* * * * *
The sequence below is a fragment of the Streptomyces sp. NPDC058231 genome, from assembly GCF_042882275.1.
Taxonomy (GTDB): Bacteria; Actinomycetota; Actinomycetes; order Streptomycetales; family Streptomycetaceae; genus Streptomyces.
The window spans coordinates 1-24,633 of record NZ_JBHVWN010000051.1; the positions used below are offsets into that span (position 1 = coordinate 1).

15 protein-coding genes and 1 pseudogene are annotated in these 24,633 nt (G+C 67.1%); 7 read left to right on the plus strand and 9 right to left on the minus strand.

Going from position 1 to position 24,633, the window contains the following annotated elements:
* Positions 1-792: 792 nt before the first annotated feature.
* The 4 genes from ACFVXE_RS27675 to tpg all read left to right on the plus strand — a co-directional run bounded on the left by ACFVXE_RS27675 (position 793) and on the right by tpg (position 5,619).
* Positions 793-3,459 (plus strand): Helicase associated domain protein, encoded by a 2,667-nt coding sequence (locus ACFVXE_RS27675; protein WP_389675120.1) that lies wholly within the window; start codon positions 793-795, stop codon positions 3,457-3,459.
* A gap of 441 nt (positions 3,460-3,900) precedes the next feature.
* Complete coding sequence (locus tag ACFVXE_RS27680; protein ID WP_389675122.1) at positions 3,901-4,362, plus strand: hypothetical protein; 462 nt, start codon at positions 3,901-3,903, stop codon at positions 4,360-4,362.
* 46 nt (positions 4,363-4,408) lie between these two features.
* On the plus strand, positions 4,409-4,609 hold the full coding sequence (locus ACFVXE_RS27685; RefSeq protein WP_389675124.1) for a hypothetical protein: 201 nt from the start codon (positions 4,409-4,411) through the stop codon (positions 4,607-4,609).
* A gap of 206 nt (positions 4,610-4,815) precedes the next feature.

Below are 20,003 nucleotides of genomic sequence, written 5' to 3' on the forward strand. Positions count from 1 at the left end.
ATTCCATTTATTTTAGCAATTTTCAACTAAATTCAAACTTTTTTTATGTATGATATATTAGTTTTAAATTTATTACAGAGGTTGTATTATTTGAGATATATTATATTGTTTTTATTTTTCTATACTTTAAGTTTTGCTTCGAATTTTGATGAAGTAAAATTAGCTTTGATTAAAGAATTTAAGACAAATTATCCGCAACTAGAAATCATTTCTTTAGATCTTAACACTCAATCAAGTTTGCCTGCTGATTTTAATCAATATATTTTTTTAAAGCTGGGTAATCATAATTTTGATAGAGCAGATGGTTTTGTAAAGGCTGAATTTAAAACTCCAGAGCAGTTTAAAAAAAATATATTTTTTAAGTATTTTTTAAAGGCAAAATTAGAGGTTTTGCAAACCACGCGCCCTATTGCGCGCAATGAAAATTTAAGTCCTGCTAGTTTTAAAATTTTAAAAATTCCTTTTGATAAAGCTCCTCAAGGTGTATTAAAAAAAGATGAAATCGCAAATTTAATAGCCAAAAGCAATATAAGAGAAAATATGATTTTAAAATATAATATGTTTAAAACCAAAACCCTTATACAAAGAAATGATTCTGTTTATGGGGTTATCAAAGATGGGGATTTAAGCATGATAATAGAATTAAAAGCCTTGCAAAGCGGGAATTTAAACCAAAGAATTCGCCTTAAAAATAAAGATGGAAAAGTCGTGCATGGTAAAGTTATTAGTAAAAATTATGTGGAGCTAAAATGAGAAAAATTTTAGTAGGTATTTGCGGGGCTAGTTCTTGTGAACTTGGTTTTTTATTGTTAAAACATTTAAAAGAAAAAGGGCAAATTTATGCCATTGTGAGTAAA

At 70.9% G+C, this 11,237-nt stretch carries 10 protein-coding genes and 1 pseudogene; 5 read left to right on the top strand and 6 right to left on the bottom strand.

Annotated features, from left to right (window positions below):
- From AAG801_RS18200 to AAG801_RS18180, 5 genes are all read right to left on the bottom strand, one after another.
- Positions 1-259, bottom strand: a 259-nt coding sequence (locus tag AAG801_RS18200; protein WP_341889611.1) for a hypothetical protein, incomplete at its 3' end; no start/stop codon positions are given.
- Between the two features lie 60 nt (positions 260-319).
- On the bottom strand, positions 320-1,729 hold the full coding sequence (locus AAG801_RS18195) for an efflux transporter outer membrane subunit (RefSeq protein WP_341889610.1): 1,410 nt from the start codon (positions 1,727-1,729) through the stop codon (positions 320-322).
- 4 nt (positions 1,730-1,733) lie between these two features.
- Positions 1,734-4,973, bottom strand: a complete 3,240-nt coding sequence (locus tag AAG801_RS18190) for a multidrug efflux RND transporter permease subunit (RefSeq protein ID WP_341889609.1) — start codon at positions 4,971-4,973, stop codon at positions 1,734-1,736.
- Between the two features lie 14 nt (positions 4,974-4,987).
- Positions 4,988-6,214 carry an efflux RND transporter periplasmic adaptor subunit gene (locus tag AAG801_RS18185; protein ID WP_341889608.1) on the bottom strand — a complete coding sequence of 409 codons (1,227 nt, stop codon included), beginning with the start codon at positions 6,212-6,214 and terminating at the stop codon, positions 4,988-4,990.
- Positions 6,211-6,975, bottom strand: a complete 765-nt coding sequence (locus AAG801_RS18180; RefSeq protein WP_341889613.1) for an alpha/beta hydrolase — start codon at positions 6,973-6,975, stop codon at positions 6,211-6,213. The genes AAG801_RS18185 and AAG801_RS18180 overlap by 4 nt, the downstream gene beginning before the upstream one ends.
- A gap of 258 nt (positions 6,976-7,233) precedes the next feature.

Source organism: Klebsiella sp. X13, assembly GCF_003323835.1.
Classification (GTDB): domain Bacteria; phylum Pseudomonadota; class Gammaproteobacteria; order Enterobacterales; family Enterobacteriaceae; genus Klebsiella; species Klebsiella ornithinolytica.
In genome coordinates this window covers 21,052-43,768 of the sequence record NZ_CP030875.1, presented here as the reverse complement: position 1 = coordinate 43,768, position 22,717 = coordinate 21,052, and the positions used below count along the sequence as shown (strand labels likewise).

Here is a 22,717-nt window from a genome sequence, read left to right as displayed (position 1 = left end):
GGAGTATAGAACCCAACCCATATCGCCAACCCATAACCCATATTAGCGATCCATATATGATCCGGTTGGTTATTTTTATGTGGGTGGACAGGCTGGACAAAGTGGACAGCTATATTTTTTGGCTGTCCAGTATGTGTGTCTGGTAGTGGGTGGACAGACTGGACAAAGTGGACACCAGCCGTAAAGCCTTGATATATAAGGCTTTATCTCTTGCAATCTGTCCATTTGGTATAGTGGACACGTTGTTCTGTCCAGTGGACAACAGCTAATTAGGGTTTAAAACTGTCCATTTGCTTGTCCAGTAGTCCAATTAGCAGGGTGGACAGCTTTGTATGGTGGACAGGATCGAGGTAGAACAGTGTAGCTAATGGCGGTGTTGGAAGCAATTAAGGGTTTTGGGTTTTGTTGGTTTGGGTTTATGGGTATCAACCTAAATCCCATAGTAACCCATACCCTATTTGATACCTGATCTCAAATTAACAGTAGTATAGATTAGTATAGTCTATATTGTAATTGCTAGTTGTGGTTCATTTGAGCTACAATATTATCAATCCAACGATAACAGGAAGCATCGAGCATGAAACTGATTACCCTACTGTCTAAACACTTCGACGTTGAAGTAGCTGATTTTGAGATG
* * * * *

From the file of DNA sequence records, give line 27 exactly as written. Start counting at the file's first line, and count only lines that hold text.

- A gap of 258 nt (positions 6,976-7,233) precedes the next feature.